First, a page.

2019 Wage & Hour Developments: A Year in Review - DOL Agency Developments
DOL AGENCY DEVELOPMENTS
Overtime Exemption Regulations
In 2019, the DOL issued a Final Rule updating the minimum salary requirements for the “white collar” (executive, administrative, and professional) overtime exemptions. The new rule went into effect on January 1, 2020.
Under the Final Rule, the annual salary level for these exemptions will increase to $35,568, or $684 per week, a 50% increase from the current level of $23,660 ($455 per week). In addition, the annual minimum compensation for highly compensated employees (HCE) also will increase, from $100,000 to $107,432, well below the minimum HCE compensation set in both the Obama-era Rule and in the Notice of Proposed Rulemaking issued in March 2019.
Consistent with the Obama-era rule, employers will be permitted to use nondiscretionary compensation, including commissions, to satisfy up to 10% of the new standard salary level. Unlike the Obama-era rule, however, under the new Final Rule, nondiscretionary compensation may be paid annually rather than quarterly, providing employers with more flexibility in paying exempt employees nondiscretionary bonuses and commissions to satisfy the salary level requirement.
The new Final Rule also permits a catch-up payment at year’s end, up to 10% of the standard salary level (i.e., $3,556.80), if the employee has not earned sufficient nondiscretionary pay to satisfy the required salary. By contrast, for HCE, the standard salary level ($35,568) must be met without including any nondiscretionary pay, although such pay can be included in meeting the annual compensation requirement of $107,432.
The DOL has not made any changes to the duties test and has not provided for any automatic increases, although it anticipates updating the salary level every four years through notice-and-comment rulemaking.
Regular Rate Regulations
In December 2019, the DOL issued its Final Rule revising the regulations governing the calculation of the regular rate under the FLSA.
The FLSA generally requires employers to pay nonexempt employees overtime pay at one-and-one-half times their “regular rate” for all hours worked over 40 in a given workweek. The regular rate is defined, with a few exceptions, as all “remuneration for employment paid to, or on behalf of, the employee,” divided by the total number of hours worked during that week.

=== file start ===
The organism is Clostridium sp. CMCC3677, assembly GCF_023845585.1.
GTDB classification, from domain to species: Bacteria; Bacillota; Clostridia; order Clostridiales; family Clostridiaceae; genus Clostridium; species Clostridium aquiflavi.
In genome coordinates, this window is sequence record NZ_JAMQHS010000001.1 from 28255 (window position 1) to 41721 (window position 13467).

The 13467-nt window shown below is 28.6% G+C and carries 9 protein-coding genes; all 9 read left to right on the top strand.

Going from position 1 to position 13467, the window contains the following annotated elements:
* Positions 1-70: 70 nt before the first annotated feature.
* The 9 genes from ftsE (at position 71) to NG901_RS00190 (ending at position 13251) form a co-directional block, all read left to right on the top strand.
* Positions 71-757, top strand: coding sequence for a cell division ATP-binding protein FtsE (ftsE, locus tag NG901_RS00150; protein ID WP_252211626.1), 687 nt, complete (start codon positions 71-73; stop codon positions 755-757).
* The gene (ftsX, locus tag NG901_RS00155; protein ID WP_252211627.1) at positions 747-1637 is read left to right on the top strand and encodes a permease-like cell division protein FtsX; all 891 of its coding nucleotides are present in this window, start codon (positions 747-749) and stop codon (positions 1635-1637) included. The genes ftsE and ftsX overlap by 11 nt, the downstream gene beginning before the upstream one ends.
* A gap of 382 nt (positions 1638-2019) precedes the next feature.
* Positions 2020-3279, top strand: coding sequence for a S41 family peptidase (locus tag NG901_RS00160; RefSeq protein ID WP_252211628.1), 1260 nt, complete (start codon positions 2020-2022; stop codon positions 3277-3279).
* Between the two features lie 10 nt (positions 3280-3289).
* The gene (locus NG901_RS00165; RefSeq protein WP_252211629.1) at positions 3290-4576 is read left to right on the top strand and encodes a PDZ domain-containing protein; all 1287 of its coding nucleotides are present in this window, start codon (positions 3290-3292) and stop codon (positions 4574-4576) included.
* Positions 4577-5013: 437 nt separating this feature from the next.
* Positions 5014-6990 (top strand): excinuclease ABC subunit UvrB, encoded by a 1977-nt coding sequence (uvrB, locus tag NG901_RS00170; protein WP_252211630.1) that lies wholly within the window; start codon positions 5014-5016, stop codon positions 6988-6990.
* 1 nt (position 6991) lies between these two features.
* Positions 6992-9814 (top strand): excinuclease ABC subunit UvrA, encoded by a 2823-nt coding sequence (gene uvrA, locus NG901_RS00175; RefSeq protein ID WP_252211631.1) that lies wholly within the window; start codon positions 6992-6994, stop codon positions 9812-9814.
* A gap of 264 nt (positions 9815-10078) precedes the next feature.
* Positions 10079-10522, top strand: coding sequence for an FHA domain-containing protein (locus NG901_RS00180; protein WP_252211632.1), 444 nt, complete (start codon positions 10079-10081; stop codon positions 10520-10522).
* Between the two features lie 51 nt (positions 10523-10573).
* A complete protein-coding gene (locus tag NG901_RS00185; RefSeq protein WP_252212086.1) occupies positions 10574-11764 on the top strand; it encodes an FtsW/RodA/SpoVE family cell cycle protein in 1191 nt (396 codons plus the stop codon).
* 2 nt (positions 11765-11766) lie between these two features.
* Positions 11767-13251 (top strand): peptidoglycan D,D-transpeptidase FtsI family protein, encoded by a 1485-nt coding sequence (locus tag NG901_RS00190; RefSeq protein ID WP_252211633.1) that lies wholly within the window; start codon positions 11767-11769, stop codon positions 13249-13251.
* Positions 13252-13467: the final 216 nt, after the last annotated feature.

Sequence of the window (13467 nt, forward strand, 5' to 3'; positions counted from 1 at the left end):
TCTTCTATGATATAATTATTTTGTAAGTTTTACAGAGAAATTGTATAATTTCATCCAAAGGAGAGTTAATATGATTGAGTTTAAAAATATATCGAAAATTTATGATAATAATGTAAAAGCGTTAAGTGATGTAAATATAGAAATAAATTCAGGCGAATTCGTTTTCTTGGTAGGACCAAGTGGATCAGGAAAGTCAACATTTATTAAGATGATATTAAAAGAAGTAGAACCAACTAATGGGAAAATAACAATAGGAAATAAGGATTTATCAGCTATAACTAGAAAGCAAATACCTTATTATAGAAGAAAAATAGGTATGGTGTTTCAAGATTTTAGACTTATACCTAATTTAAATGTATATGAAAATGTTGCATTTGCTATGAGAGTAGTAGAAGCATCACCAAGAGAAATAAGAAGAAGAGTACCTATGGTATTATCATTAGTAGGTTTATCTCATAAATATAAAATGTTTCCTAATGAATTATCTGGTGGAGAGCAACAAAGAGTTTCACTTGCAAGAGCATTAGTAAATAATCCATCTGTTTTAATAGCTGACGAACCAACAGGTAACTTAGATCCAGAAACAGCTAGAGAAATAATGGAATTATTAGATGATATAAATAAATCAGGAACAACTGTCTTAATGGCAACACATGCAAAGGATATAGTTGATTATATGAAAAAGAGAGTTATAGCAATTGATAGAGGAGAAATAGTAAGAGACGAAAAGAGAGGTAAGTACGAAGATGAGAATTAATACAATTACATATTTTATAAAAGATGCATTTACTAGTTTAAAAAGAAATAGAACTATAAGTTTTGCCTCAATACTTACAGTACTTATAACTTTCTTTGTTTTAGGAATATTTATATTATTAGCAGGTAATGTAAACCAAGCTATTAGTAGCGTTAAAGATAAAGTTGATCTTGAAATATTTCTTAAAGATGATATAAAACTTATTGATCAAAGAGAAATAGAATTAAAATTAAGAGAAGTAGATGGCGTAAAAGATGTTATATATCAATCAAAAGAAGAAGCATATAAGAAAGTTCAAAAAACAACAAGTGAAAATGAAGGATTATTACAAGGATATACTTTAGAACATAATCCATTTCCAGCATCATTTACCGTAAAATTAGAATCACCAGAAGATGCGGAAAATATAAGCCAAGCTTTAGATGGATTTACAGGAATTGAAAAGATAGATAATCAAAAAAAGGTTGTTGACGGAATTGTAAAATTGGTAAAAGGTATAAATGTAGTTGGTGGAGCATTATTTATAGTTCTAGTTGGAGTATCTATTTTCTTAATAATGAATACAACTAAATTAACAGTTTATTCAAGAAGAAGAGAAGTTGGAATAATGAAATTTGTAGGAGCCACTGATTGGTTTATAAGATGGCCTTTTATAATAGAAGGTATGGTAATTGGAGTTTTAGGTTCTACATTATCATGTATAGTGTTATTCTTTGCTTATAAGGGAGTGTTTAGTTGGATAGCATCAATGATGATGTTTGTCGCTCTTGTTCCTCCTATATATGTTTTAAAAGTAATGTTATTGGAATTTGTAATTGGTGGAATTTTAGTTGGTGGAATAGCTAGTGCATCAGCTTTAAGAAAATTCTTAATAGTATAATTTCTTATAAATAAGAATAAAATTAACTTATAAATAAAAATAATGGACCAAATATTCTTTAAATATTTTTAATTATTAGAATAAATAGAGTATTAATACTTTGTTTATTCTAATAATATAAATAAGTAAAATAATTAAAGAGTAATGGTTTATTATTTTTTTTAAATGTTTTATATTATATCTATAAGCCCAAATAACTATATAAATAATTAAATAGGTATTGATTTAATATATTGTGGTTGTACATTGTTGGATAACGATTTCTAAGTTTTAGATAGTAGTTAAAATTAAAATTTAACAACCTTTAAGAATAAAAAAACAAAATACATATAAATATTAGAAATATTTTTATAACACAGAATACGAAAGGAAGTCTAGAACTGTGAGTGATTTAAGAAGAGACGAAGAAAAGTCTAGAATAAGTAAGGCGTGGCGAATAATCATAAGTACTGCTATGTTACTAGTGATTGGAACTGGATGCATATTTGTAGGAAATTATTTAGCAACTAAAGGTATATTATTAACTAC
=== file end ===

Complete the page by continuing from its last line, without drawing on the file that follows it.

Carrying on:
Employers sometimes struggle, however, with properly determining the regular rate when providing various benefits and other forms of compensation to their employees in the modern workplace. The Final Rule, which became effective on January 15, 2020, seeks to clarify what forms of benefits and other compensation must, and need not, be included in the regular rate calculation.
While unlikely to eliminate all problems stemming from the oft-confounding regular rate determination, the revised regulations should provide some much-needed clarity and updated guidance to employers in their efforts to comply with the FLSA.
The revised regulations are quite lengthy. They:
Clarify that payments for “paid time off” (PTO), when not worked, as well as payouts for unused PTO, need not be included in the regular rate, as this is pay for non-working time.
Address an apparent contradiction in the current regulations on whether pay for “bona fide meal periods” is excludable from the regular rate. The DOL proposes to amend the regulations to remove the reference to “lunch periods” in 29 C.F.R. § 778.218(b) to “eliminate any uncertainty about its relation to [Section] 778.320 concerning the excludability of payments for bona fide meal periods from the regular rate.”
Remove the word “solely” from the current regulations to clarify that an employee’s reimbursable business expenses are excludable if they are incurred “in the furtherance of [the] employer’s interests,” even if they also might benefit the employee to some extent.
Clarify what constitutes a “reasonable” expense within the meaning of 29 C.F.R. § 778.217(b) and excludable from the regular rate.